Monday, 13 January 2020

Click on the Cat

Search the catalogue

This post describes the migration of an Access database to LibraryThing to make resources easy to search via the web platform TinyCat. I have written previously “Once upon a shelf” about the usefulness of this system for small libraries or personal collections.

TinyCat by LibraryThing provides an inexpensive web platform for small libraries. My local genealogical society has an Access database of resources. While this is useful, it is not web accessible and library solutions of web hosted databases are beyond the financial reach of our small volunteer organisation. To this end I have been uploading  our resources to LibraryThing to make them easy to search. LibraryThing  has a universal import function that accepts a wide range of file formats.
The process involved several steps but is simple enough for anyone with basic computer skills.
  1. Export local records from Access (any database)  to Excel (any spreadsheet) – skip this step if your records are already in a spreadsheet!
  2. Download the sample csv from LibraryThing
  3. Delete any fields not needed in the sample csv – we did not need Rating, Review or Date read as none of those were part of our database.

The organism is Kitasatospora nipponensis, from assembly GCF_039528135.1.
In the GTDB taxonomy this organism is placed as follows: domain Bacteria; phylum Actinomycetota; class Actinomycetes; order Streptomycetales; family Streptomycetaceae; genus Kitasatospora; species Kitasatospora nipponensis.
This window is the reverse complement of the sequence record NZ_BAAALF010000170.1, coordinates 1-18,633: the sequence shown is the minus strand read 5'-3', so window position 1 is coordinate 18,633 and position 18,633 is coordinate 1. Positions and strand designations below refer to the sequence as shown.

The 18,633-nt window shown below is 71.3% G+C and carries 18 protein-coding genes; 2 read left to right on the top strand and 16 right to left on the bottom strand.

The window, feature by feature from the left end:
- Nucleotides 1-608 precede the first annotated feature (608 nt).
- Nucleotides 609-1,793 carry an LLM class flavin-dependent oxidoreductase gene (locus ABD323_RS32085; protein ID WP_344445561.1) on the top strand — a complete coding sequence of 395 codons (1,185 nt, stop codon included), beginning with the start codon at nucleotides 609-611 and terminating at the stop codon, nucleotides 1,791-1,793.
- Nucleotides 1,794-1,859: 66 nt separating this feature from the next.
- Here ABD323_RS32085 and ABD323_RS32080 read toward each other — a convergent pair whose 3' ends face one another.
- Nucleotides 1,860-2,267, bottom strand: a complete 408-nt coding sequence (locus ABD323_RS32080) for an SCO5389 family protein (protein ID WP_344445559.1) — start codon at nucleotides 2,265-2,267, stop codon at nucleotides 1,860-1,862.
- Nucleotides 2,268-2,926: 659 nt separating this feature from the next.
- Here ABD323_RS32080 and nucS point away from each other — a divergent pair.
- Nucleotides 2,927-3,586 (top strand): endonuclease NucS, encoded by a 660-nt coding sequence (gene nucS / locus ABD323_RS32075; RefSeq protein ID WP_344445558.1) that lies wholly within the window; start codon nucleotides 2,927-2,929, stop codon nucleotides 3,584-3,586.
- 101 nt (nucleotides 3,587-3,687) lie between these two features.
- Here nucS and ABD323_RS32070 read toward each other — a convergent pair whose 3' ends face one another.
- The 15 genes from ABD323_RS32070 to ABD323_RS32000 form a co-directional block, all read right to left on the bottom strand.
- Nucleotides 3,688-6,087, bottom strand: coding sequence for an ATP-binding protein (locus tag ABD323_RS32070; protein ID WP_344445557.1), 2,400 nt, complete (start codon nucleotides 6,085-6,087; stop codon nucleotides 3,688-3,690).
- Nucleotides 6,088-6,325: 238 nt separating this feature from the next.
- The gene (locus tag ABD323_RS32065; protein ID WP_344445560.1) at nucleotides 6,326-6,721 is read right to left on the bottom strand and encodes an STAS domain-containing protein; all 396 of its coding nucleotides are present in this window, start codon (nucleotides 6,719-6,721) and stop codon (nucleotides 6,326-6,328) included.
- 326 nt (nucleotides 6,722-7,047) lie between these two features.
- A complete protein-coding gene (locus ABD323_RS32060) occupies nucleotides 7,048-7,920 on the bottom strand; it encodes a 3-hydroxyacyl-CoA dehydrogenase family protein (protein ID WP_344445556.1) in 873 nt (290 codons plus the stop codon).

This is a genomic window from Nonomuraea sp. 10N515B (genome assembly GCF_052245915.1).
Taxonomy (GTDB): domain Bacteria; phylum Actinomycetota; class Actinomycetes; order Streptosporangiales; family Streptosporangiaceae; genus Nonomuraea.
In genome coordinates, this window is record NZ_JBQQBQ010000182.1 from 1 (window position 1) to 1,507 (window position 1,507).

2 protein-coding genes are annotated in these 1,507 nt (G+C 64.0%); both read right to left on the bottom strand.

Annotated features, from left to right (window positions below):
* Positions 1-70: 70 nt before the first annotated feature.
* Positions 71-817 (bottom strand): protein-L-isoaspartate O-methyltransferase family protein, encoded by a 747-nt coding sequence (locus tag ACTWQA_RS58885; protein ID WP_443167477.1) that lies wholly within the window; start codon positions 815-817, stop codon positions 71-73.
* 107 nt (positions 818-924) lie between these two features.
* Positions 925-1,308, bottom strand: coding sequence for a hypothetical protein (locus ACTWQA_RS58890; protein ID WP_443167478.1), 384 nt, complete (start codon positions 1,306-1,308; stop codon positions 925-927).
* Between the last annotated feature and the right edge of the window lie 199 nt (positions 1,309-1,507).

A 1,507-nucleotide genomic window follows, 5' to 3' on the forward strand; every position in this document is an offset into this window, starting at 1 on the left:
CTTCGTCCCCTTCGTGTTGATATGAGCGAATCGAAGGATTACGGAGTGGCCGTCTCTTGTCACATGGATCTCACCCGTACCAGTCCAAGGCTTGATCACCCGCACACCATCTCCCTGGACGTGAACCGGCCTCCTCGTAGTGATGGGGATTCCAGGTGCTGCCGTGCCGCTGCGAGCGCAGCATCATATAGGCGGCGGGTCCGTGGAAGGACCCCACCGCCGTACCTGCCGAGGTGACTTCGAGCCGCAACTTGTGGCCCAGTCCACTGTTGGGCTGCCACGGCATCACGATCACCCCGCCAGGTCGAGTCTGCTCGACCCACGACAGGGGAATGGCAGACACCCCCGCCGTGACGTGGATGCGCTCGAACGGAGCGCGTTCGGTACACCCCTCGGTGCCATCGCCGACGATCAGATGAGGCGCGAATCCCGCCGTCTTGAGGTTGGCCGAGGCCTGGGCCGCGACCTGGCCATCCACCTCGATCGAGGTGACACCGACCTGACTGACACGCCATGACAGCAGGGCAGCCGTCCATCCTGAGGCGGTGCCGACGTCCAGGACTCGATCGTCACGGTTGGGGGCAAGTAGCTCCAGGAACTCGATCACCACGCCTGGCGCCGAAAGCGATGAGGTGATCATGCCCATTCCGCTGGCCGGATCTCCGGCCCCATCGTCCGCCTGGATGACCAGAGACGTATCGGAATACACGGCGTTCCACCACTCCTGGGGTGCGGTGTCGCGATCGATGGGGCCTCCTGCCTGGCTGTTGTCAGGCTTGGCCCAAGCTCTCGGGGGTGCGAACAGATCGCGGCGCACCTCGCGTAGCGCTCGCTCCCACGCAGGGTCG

4. Reorder the data columns to match the sample csv columns
  5. Insert the header row from the sample csv – the 7 fields used  - 'TITLE' | 'AUTHOR (last, first)' | 'DATE' | 'ISBN' | 'PUBLICATION INFO' | 'TAGS' | 'CALL NUMBER'
  6. Save the file as a csv with a meaningful title –  I chose to upload limited sections of data  progressively e.g. 200 records at a time.
  7. Upload at Import records.  The upload scans the file for valid ISBNs then identifies those records that have no ISBNs and asks for confirmation on how to proceed. LibraryThing does accept titles without ISBNs.
  8. Choose the most relevant cataloguing sources for your data. I chose to have LibraryThing search for the records firstly at the National Library of Australia, then the State Library of Queensland and the British Library. There are hundreds of reliable sources to find the books and other resources.
By uploading only a small portion of records, the data was usually processed within half an hour. I then checked each upload to see if all records had been processed or if a few needed to be edited or added manually. LibraryThing adds Dewey numbers and Subject Headings so we used the Tags field for our local subjects. The tags data needs editing but that is easy to do in LibraryThing with bulk edit.

While the process of uploading all our data is not yet complete, our online catalogue is now available for anyone to search. Still to be added – local Queensland resources, Journals and maps. Most of our CDs have been migrated to our internal data library.

At TinyCat I then set up preferences for what data appears on the home page and the search pages. LibraryThing’s YouTube channel has plenty of short videos on how to set up TinyCat features for the intended audience.

Future plans – later in the year we may add patrons and use the built in loans function, but first we’ll finish adding and tidying up the data. Here's our work in progress.

Cooroy-Noosa Genealogical & Historical Group TinyCat – Profile on LibraryThing